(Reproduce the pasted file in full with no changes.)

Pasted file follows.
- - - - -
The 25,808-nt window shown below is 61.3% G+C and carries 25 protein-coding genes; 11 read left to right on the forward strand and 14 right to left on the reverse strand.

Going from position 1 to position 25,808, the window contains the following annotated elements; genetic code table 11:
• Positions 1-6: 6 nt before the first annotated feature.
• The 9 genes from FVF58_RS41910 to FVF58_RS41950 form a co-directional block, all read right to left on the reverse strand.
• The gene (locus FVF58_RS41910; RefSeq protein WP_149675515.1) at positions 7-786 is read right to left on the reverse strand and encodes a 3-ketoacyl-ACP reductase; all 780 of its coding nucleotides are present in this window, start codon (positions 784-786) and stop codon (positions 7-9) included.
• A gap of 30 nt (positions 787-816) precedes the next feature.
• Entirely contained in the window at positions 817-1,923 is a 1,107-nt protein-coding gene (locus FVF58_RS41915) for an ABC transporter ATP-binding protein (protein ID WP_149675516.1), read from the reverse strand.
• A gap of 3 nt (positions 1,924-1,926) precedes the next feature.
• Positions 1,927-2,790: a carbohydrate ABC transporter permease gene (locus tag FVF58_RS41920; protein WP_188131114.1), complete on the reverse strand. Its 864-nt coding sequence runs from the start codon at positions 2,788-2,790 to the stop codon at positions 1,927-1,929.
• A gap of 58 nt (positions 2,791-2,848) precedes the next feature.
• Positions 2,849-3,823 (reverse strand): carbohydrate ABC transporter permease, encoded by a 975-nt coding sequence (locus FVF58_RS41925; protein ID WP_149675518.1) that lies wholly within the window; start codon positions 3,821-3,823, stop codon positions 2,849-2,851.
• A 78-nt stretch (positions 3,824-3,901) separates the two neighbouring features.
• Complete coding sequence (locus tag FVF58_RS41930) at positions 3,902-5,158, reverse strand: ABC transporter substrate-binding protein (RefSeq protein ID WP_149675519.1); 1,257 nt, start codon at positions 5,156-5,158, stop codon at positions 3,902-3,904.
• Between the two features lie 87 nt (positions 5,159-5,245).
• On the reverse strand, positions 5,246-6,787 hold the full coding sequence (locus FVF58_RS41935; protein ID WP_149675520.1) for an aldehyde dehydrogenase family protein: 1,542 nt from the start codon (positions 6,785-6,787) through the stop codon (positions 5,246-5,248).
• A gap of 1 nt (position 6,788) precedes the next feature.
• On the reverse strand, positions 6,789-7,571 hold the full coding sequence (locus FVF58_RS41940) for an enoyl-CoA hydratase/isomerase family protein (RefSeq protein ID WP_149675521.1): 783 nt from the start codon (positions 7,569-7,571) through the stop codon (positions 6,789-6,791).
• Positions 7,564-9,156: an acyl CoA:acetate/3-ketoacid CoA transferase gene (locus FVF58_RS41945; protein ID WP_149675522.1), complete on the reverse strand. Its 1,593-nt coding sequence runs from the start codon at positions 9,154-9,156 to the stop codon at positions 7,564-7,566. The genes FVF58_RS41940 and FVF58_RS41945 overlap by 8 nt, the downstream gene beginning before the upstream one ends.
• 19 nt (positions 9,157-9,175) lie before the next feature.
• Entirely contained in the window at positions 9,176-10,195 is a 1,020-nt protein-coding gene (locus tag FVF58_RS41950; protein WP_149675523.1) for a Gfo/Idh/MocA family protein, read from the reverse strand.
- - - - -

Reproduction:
The 25,808-nt window shown below is 61.3% G+C and carries 25 protein-coding genes; 11 read left to right on the forward strand and 14 right to left on the reverse strand.

Going from position 1 to position 25,808, the window contains the following annotated elements; genetic code table 11:
• Positions 1-6: 6 nt before the first annotated feature.
• The 9 genes from FVF58_RS41910 to FVF58_RS41950 form a co-directional block, all read right to left on the reverse strand.
• The gene (locus FVF58_RS41910; RefSeq protein WP_149675515.1) at positions 7-786 is read right to left on the reverse strand and encodes a 3-ketoacyl-ACP reductase; all 780 of its coding nucleotides are present in this window, start codon (positions 784-786) and stop codon (positions 7-9) included.
• A gap of 30 nt (positions 787-816) precedes the next feature.
• Entirely contained in the window at positions 817-1,923 is a 1,107-nt protein-coding gene (locus FVF58_RS41915) for an ABC transporter ATP-binding protein (protein ID WP_149675516.1), read from the reverse strand.
• A gap of 3 nt (positions 1,924-1,926) precedes the next feature.
• Positions 1,927-2,790: a carbohydrate ABC transporter permease gene (locus tag FVF58_RS41920; protein WP_188131114.1), complete on the reverse strand. Its 864-nt coding sequence runs from the start codon at positions 2,788-2,790 to the stop codon at positions 1,927-1,929.
• A gap of 58 nt (positions 2,791-2,848) precedes the next feature.
• Positions 2,849-3,823 (reverse strand): carbohydrate ABC transporter permease, encoded by a 975-nt coding sequence (locus FVF58_RS41925; protein ID WP_149675518.1) that lies wholly within the window; start codon positions 3,821-3,823, stop codon positions 2,849-2,851.
• A 78-nt stretch (positions 3,824-3,901) separates the two neighbouring features.
• Complete coding sequence (locus tag FVF58_RS41930) at positions 3,902-5,158, reverse strand: ABC transporter substrate-binding protein (RefSeq protein ID WP_149675519.1); 1,257 nt, start codon at positions 5,156-5,158, stop codon at positions 3,902-3,904.
• Between the two features lie 87 nt (positions 5,159-5,245).
• On the reverse strand, positions 5,246-6,787 hold the full coding sequence (locus FVF58_RS41935; protein ID WP_149675520.1) for an aldehyde dehydrogenase family protein: 1,542 nt from the start codon (positions 6,785-6,787) through the stop codon (positions 5,246-5,248).
• A gap of 1 nt (position 6,788) precedes the next feature.
• On the reverse strand, positions 6,789-7,571 hold the full coding sequence (locus FVF58_RS41940) for an enoyl-CoA hydratase/isomerase family protein (RefSeq protein ID WP_149675521.1): 783 nt from the start codon (positions 7,569-7,571) through the stop codon (positions 6,789-6,791).
• Positions 7,564-9,156: an acyl CoA:acetate/3-ketoacid CoA transferase gene (locus FVF58_RS41945; protein ID WP_149675522.1), complete on the reverse strand. Its 1,593-nt coding sequence runs from the start codon at positions 9,154-9,156 to the stop codon at positions 7,564-7,566. The genes FVF58_RS41940 and FVF58_RS41945 overlap by 8 nt, the downstream gene beginning before the upstream one ends.
• 19 nt (positions 9,157-9,175) lie before the next feature.
• Entirely contained in the window at positions 9,176-10,195 is a 1,020-nt protein-coding gene (locus tag FVF58_RS41950; protein WP_149675523.1) for a Gfo/Idh/MocA family protein, read from the reverse strand.